On Sat, 13 Aug 2016 18:15:17 -0700
Michael_google gmail_Gersten <keybou...@gmail.com> wrote:

> > > After I've done the "git merge" and it has failed, how can I then
> > > auto-select on a file by file basis?
> >
> > I think you want
> >
> >   $ git checkout --ours .
> >   $ git add -u
> >   $ git commit
> >
> > "The trick" is that `git checkout` working on files, and not given a
> > <tree-ish> argument to take contents from, uses the index, and for
> > unmerged entries, the index stores two versions of the entry's
> > content: theirs and ours.
> >
> > You might also use `git checkout --ours` on individual files, of
> > course.
> Here's what I cannot understand. I want the merged combination.
> I don't want "my" version of the file.
> I don't want "their" version of the file.
> I want the merge, and the conflict in this file resolved by "mine" or
> "theirs".
> What I see is this:
> 1. If I know that there is a conflict first, I can tell "git merge" to
> use "--ours" or "--theirs". But that's "resolve the conflict by taking
> my file / their file". No merging where there is no conflict. But
> since this is a "before doing merge", it is useless after you merge.
> 2. If I find a conflict afterwards, I can use "git checkout --ours" or
> "git checkout --theirs" to use the entire file. Again, no merging
> where there is no conflict.
> I am probably misunderstanding something.
> How can I keep all non-conflicting merges and still resolve the
> conflicting hunks?

OK, that's what Philip Oakley hinted at: the "recursive" merge strategy
has the "ours" strategy option.  To cite the documentation:

| The recursive strategy can take the following options:
| ours
|     This option forces conflicting hunks to be auto-resolved cleanly
| by favoring our version. Changes from the other tree that do not
| conflict with our side are reflected to the merge result. For a
| binary file, the entire contents are taken from our side.
| This should not be confused with the ours merge strategy, which does
| not even look at what the other tree contains at all. It discards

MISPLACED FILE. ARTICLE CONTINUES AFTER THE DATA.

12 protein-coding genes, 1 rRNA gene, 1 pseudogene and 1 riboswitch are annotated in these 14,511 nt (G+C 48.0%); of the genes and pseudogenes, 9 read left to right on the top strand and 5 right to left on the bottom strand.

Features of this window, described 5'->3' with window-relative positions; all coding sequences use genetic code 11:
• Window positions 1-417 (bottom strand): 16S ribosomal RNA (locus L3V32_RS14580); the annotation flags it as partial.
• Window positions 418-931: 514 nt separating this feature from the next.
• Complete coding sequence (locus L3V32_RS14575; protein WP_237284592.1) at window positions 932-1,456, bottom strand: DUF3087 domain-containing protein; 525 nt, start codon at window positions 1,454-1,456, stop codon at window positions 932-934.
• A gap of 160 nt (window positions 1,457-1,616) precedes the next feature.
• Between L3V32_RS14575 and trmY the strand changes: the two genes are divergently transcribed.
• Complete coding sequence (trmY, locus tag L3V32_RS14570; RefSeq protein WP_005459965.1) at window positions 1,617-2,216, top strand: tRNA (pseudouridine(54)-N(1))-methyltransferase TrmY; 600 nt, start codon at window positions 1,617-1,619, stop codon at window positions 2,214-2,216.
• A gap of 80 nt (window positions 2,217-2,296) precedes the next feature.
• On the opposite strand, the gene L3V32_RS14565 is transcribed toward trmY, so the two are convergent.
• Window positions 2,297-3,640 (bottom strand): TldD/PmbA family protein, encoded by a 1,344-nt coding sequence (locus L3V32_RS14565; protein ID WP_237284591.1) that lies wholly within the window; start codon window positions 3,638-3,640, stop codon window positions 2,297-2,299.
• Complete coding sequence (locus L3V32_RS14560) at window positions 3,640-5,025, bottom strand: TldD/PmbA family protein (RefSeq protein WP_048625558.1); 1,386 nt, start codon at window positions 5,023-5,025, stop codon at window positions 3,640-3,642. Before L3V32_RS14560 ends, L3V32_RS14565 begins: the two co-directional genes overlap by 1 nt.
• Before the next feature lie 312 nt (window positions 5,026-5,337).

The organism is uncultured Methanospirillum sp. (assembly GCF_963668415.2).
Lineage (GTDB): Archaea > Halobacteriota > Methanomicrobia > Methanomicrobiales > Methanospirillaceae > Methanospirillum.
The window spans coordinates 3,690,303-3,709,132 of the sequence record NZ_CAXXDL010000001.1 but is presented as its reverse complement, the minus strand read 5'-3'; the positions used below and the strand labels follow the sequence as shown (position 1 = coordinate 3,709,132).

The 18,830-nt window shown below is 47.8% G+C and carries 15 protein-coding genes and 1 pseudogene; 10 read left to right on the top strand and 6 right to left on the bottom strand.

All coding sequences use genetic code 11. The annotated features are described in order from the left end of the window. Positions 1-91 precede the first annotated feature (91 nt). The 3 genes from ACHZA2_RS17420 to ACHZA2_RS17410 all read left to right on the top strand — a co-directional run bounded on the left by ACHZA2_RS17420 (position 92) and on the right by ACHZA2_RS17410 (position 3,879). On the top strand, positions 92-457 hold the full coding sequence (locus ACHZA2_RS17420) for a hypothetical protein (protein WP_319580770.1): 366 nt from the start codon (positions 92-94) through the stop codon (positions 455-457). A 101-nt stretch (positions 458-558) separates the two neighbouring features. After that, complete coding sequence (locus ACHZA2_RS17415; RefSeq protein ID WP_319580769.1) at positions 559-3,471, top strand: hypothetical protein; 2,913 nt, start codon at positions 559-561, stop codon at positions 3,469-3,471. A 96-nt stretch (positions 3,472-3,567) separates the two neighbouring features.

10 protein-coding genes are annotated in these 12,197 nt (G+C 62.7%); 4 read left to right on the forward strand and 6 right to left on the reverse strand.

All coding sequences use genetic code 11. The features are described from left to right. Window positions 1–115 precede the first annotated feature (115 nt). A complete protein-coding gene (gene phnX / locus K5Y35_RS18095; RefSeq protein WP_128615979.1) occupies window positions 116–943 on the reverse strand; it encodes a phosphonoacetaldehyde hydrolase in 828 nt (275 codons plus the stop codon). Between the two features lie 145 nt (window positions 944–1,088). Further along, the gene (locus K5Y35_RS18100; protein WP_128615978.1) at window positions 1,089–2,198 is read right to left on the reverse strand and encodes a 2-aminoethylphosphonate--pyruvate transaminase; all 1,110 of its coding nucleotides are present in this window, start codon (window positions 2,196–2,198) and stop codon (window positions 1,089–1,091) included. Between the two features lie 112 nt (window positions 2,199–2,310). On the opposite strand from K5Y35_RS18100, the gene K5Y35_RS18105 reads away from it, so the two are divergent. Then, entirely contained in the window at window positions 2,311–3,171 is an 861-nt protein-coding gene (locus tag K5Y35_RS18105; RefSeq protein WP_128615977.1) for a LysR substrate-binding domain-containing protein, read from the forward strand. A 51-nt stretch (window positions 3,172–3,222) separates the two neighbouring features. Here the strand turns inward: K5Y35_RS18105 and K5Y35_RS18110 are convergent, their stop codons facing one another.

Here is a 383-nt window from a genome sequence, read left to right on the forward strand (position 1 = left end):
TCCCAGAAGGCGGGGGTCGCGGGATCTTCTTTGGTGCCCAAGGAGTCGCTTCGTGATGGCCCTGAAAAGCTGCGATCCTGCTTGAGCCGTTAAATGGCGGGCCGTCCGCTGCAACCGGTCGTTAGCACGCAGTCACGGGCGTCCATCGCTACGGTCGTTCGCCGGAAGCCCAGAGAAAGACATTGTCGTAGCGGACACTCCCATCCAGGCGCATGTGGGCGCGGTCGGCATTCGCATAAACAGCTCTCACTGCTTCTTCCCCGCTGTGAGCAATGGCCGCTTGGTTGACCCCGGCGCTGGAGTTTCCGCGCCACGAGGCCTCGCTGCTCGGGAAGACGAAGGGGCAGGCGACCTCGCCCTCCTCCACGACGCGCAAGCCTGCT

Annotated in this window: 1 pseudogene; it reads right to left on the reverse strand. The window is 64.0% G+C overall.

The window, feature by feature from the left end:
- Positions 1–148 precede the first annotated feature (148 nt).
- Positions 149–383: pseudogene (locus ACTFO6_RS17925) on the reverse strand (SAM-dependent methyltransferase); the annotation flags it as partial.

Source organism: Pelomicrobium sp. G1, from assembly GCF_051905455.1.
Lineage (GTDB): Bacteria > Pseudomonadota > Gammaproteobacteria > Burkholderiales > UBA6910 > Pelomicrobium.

| everything the other tree did, declaring our history contains all
| that happened in it.

So doing

    $ git merge -s recursive -X ours

will auto-resolve any non-conflicting merges by actually recording the
merged state and in case of a conflict, it will pick the "ours" state
(see below).

> Also: Why "ours" and "theirs"? Which one is which? I'm one person with
> multiple branches.

Well, sure it's a bit philosophical because there are different ways to
_look_ at what a merge is.  To explain the meaning of these terms,
consider that merging is reconciling two (or more) lines of history.
In a classic case, merging is used to introduce someone else's changes
into our own developments.  Sure, that someone else can perfectly be
you yourself but that does not change much -- read on. ;-)
Consider that merging -- no matter which strategy is used -- always
has the single "receiving" state: this is what checked out into your
work tree.  This commit (HEAD points at it) will be recorded as the
so-called "first parent" of the merge commit.  Now look at it this way:
we have some state, currently checked out, which is "our work", and
typically what we're merging is "their work".  So that's what these
names mean: "ours" is the side which receives the merge while "theirs"
is the side which is being merged (integrated) into "ours".

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